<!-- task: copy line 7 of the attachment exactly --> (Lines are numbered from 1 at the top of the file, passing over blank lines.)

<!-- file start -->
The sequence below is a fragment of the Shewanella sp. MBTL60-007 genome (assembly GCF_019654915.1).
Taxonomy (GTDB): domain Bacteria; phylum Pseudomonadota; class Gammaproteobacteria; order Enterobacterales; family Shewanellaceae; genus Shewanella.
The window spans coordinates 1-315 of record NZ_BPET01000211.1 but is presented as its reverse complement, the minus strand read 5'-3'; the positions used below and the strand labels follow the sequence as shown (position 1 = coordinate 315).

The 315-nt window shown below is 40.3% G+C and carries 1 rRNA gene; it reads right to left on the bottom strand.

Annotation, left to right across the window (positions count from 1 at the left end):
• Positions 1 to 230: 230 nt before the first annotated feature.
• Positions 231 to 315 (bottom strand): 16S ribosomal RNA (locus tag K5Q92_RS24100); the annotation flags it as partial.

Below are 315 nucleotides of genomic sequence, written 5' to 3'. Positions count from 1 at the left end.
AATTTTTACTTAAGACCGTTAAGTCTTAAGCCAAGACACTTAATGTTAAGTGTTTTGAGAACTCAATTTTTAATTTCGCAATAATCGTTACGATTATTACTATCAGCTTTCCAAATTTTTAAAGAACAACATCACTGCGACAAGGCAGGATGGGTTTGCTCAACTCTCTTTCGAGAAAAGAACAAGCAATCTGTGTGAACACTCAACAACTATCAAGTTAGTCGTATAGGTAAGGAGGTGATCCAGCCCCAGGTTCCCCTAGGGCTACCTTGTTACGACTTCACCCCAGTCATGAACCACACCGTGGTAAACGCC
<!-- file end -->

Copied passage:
• Positions 231 to 315 (bottom strand): 16S ribosomal RNA (locus tag K5Q92_RS24100); the annotation flags it as partial.